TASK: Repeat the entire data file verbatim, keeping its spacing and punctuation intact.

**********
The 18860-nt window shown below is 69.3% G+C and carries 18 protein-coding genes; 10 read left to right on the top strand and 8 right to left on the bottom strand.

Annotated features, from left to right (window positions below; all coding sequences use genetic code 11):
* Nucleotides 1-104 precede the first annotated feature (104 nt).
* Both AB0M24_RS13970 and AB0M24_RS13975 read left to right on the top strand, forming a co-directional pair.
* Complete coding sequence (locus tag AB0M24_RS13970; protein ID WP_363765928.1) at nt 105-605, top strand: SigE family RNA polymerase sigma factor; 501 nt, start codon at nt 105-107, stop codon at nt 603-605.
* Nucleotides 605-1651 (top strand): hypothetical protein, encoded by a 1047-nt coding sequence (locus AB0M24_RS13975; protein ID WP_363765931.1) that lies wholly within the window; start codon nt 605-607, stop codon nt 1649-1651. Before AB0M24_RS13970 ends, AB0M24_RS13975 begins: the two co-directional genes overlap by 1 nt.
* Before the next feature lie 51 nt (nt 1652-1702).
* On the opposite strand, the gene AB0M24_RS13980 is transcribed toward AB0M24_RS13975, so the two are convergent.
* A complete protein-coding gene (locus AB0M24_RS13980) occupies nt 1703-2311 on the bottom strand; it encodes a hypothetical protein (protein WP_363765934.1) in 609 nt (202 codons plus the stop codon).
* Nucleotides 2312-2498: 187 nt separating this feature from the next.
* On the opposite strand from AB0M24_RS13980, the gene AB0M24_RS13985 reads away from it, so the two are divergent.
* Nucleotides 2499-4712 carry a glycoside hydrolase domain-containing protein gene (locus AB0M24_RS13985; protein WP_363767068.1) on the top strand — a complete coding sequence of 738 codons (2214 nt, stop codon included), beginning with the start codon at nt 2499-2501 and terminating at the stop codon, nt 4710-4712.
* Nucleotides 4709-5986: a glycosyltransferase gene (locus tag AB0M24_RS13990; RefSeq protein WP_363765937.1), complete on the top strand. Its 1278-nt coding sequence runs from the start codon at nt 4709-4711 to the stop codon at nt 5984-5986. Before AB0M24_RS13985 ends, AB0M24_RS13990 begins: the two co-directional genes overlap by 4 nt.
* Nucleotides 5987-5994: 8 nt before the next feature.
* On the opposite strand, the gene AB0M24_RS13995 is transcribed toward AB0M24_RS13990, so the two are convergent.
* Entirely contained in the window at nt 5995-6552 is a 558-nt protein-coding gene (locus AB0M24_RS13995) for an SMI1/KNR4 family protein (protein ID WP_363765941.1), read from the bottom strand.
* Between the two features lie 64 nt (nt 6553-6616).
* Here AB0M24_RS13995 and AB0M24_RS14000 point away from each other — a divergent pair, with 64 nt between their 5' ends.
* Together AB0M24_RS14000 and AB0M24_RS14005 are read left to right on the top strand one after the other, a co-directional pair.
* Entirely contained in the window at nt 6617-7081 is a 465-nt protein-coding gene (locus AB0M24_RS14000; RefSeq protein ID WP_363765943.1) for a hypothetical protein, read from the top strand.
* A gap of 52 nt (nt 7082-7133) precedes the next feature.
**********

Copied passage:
The 18860-nt window shown below is 69.3% G+C and carries 18 protein-coding genes; 10 read left to right on the top strand and 8 right to left on the bottom strand.

Annotated features, from left to right (window positions below; all coding sequences use genetic code 11):
* Nucleotides 1-104 precede the first annotated feature (104 nt).
* Both AB0M24_RS13970 and AB0M24_RS13975 read left to right on the top strand, forming a co-directional pair.
* Complete coding sequence (locus tag AB0M24_RS13970; protein ID WP_363765928.1) at nt 105-605, top strand: SigE family RNA polymerase sigma factor; 501 nt, start codon at nt 105-107, stop codon at nt 603-605.
* Nucleotides 605-1651 (top strand): hypothetical protein, encoded by a 1047-nt coding sequence (locus AB0M24_RS13975; protein ID WP_363765931.1) that lies wholly within the window; start codon nt 605-607, stop codon nt 1649-1651. Before AB0M24_RS13970 ends, AB0M24_RS13975 begins: the two co-directional genes overlap by 1 nt.
* Before the next feature lie 51 nt (nt 1652-1702).
* On the opposite strand, the gene AB0M24_RS13980 is transcribed toward AB0M24_RS13975, so the two are convergent.
* A complete protein-coding gene (locus AB0M24_RS13980) occupies nt 1703-2311 on the bottom strand; it encodes a hypothetical protein (protein WP_363765934.1) in 609 nt (202 codons plus the stop codon).
* Nucleotides 2312-2498: 187 nt separating this feature from the next.
* On the opposite strand from AB0M24_RS13980, the gene AB0M24_RS13985 reads away from it, so the two are divergent.
* Nucleotides 2499-4712 carry a glycoside hydrolase domain-containing protein gene (locus AB0M24_RS13985; protein WP_363767068.1) on the top strand — a complete coding sequence of 738 codons (2214 nt, stop codon included), beginning with the start codon at nt 2499-2501 and terminating at the stop codon, nt 4710-4712.
* Nucleotides 4709-5986: a glycosyltransferase gene (locus tag AB0M24_RS13990; RefSeq protein WP_363765937.1), complete on the top strand. Its 1278-nt coding sequence runs from the start codon at nt 4709-4711 to the stop codon at nt 5984-5986. Before AB0M24_RS13985 ends, AB0M24_RS13990 begins: the two co-directional genes overlap by 4 nt.
* Nucleotides 5987-5994: 8 nt before the next feature.
* On the opposite strand, the gene AB0M24_RS13995 is transcribed toward AB0M24_RS13990, so the two are convergent.
* Entirely contained in the window at nt 5995-6552 is a 558-nt protein-coding gene (locus AB0M24_RS13995) for an SMI1/KNR4 family protein (protein ID WP_363765941.1), read from the bottom strand.
* Between the two features lie 64 nt (nt 6553-6616).
* Here AB0M24_RS13995 and AB0M24_RS14000 point away from each other — a divergent pair, with 64 nt between their 5' ends.
* Together AB0M24_RS14000 and AB0M24_RS14005 are read left to right on the top strand one after the other, a co-directional pair.
* Entirely contained in the window at nt 6617-7081 is a 465-nt protein-coding gene (locus AB0M24_RS14000; RefSeq protein ID WP_363765943.1) for a hypothetical protein, read from the top strand.
* A gap of 52 nt (nt 7082-7133) precedes the next feature.